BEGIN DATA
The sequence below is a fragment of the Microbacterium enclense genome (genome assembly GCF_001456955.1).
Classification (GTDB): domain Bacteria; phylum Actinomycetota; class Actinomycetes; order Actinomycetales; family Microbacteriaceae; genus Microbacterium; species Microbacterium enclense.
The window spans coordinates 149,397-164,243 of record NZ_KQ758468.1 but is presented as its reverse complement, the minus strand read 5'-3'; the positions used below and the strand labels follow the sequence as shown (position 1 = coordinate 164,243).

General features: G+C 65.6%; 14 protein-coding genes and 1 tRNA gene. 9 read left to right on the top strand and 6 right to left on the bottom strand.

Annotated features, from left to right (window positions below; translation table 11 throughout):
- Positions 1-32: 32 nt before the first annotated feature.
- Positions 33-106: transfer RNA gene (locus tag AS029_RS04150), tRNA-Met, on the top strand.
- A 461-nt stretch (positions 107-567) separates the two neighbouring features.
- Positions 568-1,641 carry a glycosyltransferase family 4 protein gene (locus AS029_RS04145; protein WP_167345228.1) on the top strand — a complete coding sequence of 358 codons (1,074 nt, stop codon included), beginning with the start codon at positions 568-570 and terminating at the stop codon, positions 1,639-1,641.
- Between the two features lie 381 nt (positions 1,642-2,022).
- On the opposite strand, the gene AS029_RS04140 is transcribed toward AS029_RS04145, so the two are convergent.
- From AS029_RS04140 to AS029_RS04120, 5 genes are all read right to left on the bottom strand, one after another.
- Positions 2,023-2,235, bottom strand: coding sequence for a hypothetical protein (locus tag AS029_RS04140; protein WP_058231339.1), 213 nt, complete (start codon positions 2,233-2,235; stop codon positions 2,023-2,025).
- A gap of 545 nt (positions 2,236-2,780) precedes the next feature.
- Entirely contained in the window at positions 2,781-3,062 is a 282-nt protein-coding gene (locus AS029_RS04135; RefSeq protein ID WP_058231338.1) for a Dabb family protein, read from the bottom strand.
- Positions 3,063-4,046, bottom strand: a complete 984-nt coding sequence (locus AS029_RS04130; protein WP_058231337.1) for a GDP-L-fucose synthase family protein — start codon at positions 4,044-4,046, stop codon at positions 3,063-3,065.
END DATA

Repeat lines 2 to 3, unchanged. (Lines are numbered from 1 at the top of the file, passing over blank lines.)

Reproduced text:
Classification (GTDB): domain Bacteria; phylum Actinomycetota; class Actinomycetes; order Actinomycetales; family Microbacteriaceae; genus Microbacterium; species Microbacterium enclense.
The window spans coordinates 149,397-164,243 of record NZ_KQ758468.1 but is presented as its reverse complement, the minus strand read 5'-3'; the positions used below and the strand labels follow the sequence as shown (position 1 = coordinate 164,243).